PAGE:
Joliet Slammers Battle the Traverse City Beach Bums on Friday, August 17th
The Pitch & Hit Club will host an outing on Friday, August 17th to watch the First Place Joliet Slammers Battle the Traverse City Beach Bums. Game time is 7:05 pm. Gates open on hour prior. Fireworks will take place afterwards.
Joliet Route 66 Stadium is located at 1 Mayor Art Schultz Drive in Joliet.
The Club has reserved a suite for the first twenty members that respond. Tickets are $15.00 each. Unlimited food, bottle water, and soft drinks are included. Deadline for ordering tickets is Monday, August 13th.
THE PITCH AND HIT CLUBS 2018 MINOR LEAGUE PLAYER OF THE YEAR RYAN BORUCKI WINS HIS 1st MLB GAME
SEATTLE -- Ryan Borucki was tiring as he prepared to enter the eighth inning for the first time in his major league career. Fortunately, the Blue Jays' rookie left-hander had the boisterous assistance of a crowd packed with Canadians vacationing a bit south of the border in Seattle.
The 24-year-old starter, pitching in his seventh game, breezed through a perfect eighth to put a signature on his first big league victory as Toronto beat a suddenly reeling Mariners team, 7-2 on Friday night. He walked off the mound to a standing ovation from what seemed like a rare home crowd on the road.
"I'm on cloud nine right now," said Borucki (1-2), who gave up one run and four hits in eight innings, striking out two without issuing a walk. "It was definitely worth the wait. These fans here, I was just riding on those fans. They were keeping me in it. . It was a lot of fun."
Meanwhile, Borucki shined, getting quick outs via ground balls, spotting his fastball in the 92-93 mph range, and making the Mariners hitters' aggressiveness work against them.
"He looked composed, in control and just pitched his game," Martin said. "He's good. He's got what it takes and he's not afraid out there. It's just nice to see somebody out there that just attacks the zone and goes right after guys."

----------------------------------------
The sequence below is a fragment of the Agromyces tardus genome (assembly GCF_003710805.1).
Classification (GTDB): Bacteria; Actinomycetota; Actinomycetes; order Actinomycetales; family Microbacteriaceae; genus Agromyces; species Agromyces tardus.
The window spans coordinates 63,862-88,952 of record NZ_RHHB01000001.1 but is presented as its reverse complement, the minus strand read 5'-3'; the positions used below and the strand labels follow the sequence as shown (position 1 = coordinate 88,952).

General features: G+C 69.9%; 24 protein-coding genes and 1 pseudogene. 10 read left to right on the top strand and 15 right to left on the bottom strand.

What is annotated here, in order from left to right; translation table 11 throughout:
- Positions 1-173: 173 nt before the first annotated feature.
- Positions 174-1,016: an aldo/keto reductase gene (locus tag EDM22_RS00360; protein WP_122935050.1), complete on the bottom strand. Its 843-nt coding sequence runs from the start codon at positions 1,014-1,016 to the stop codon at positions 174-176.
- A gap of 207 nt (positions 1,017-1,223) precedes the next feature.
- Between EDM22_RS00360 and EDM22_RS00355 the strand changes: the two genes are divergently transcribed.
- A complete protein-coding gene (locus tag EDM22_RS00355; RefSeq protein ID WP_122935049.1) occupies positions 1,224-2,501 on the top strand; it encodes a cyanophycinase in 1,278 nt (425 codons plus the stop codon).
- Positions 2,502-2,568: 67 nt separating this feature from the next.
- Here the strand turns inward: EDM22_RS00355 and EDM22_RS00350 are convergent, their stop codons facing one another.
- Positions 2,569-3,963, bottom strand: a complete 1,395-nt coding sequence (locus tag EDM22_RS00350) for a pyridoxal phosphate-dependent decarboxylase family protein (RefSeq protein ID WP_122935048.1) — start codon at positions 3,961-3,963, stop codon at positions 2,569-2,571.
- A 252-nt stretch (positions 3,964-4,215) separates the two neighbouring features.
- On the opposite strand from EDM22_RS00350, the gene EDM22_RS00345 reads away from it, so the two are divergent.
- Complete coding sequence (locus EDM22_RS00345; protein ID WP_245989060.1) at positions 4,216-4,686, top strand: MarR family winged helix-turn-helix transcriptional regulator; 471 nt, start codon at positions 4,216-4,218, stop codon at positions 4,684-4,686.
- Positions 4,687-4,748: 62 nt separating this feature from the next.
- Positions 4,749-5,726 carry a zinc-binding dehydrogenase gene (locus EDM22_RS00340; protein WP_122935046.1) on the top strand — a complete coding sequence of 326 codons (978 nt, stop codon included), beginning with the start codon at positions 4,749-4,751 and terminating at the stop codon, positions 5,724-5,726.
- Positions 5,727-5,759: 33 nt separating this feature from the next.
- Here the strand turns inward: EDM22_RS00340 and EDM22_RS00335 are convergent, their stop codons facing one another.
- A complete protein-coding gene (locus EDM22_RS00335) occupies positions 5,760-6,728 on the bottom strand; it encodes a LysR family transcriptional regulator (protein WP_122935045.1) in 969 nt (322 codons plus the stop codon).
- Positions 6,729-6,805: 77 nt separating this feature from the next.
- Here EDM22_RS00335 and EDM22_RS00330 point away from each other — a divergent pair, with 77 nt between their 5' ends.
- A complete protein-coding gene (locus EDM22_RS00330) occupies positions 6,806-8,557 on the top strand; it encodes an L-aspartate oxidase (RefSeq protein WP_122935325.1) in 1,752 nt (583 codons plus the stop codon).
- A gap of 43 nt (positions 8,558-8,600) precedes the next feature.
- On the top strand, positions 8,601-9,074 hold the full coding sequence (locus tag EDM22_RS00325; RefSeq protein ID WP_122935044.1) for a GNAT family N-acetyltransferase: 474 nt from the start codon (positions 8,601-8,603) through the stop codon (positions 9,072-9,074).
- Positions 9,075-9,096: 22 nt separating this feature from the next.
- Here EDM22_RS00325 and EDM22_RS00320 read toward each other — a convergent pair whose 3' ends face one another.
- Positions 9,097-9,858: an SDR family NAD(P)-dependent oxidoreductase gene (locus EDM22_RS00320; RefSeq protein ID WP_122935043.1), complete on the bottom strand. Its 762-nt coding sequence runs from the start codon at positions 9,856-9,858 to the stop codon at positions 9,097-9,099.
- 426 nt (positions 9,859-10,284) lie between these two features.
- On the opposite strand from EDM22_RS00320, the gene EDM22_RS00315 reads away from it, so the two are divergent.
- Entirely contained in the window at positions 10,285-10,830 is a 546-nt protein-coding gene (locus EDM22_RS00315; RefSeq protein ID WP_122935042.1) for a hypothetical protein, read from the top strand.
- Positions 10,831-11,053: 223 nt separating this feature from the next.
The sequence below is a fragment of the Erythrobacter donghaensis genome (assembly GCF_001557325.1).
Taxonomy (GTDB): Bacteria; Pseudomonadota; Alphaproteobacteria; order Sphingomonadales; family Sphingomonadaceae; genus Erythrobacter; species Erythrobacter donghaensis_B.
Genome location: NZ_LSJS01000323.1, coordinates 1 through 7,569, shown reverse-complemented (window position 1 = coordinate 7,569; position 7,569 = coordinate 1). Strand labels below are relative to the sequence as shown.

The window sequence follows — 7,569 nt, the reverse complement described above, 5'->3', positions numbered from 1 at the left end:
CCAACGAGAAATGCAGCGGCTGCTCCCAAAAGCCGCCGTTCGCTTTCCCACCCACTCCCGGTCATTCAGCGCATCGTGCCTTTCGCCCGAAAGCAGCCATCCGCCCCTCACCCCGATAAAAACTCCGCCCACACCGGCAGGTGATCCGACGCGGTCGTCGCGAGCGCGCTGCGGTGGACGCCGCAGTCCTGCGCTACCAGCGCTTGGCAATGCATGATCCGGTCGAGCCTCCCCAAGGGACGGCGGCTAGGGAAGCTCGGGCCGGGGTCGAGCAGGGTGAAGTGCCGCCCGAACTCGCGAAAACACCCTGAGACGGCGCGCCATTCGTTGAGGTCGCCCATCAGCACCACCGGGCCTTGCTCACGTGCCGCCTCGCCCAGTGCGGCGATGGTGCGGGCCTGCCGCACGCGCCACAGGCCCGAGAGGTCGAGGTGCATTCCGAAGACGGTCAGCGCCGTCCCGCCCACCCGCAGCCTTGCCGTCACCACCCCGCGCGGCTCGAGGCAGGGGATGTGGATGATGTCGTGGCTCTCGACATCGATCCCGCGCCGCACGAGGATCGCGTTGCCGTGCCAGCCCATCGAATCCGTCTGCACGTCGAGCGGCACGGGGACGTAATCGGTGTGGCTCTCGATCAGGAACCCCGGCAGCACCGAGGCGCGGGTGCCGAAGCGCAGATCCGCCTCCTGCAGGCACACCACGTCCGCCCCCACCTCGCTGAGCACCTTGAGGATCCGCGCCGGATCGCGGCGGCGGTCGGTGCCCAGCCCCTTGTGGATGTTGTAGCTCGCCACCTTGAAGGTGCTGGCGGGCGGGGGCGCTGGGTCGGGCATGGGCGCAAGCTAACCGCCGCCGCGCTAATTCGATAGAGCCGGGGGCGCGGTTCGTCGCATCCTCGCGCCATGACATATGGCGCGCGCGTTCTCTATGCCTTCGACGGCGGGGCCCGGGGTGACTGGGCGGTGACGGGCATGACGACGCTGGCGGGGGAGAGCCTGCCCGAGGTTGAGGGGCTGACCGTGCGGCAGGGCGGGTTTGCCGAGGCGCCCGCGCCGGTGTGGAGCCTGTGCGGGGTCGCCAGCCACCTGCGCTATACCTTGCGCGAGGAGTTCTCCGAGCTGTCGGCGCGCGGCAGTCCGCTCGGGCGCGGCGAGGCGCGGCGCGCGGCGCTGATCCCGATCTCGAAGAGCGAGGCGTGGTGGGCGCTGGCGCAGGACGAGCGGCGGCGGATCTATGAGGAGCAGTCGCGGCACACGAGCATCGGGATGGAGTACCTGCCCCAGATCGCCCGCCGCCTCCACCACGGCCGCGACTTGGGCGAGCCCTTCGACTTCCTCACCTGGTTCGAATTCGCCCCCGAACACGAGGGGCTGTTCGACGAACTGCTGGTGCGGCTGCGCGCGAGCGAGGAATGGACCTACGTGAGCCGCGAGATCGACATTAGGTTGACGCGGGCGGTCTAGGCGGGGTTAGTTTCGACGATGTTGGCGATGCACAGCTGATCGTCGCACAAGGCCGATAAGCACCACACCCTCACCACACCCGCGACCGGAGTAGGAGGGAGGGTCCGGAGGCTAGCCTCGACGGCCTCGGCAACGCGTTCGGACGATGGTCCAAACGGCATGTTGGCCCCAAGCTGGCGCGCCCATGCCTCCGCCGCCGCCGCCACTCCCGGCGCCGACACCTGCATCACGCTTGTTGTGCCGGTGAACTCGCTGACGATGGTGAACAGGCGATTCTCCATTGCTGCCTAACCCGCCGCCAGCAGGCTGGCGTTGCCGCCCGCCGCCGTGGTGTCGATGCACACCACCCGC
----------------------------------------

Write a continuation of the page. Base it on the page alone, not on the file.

"Minor League" Player of the Year, Ryan Borucki'si Major League Debut
Our hats are off to Ryan for a great start and let's follow it up with another and another!!
Happy 95th Birthday to Len Diforte
Len Diforte celebrates his 95th birthday with 3 past winners of the award that bears his name. Len is pictured with past winners of the Len DiForte Amateur Baseball Service Award . Pictured are Left to Right Armie Bambino 2017, Len Di Forte, Bill Slight 2013, and Al Budding 2012.
With the baseball season over, it's time to remind you to send in your 2018 dues for the Pitch and Hit Club. DUES HAVE BEEN REDUCED TO $25.00. Whether you are currently an active member or a past member who has been inactive, we encourage you to become a part of the club. Click here for more information or to pay online.
2018 Pitch & Hit Club 72nd Annual Awards Banquet
This years 2018 Pitch and Hit Club 72nd Awards Banquet was held at the Tinley Park Convention Center on Sunday Jan 21, 2018. We experienced a full capacity crowd with nearly 400 attendees highlighted by the award winner presentations, the autograph tables, and a nice assortment of memorabilia for our guests. We want to thank all that came out to share the great night at the 72nd Annual Banquet.
Lou Boudreau Hall of Fame: Don Cooper, Chicago White Sox Pitching Coach
Scout of the Year Award: Stan Zelinski
Bo Jackson Courage Award: Evan Knoblauch-Rhodes Garland
Mary Frances Veeck Woman of the Year Award: Angela Christino
Len Diforte Amateur Service Award: Max Reising
Minor League Player: Ryan Borucki
Chicago Rookie of the Year: Nick Delmonico - Chicago White Sox
Ron Santo Inspiration Award: Tony Esposito
Charlie Hum Service Award: Rich Budziak
Organization of the Year: Schaumburg Boomers
College Coach of the Year: Todd Post, Kankakee Community College
Amateur Team of the Year: Chicago Policemen & Chicago Firemen Team
Youth Team of the Year: St. Paul Apostle School
Congratulations to all the Pitch & Hit Club Award Winners.Click on pictures to enlarge.
Don Cooper Chicago White Sox Pitching Coach
Lou Boudreau Hall of Fame
Scout of the Year Presented by Larry Monroe to the Stan Zelinski Family
Evan Knoblauch & Rhodes Garland
Bo Jackson Courage Award
Mary Francis Veeck Woman of the Year Award
Len Diforte Amateur Service Award
Minor Leauge Player of the Year
Nick Delmonico, Chicago White Sox
Chicago Rookie of the Year
Ron Santo Inspiration Award
Charlie Humm Service Award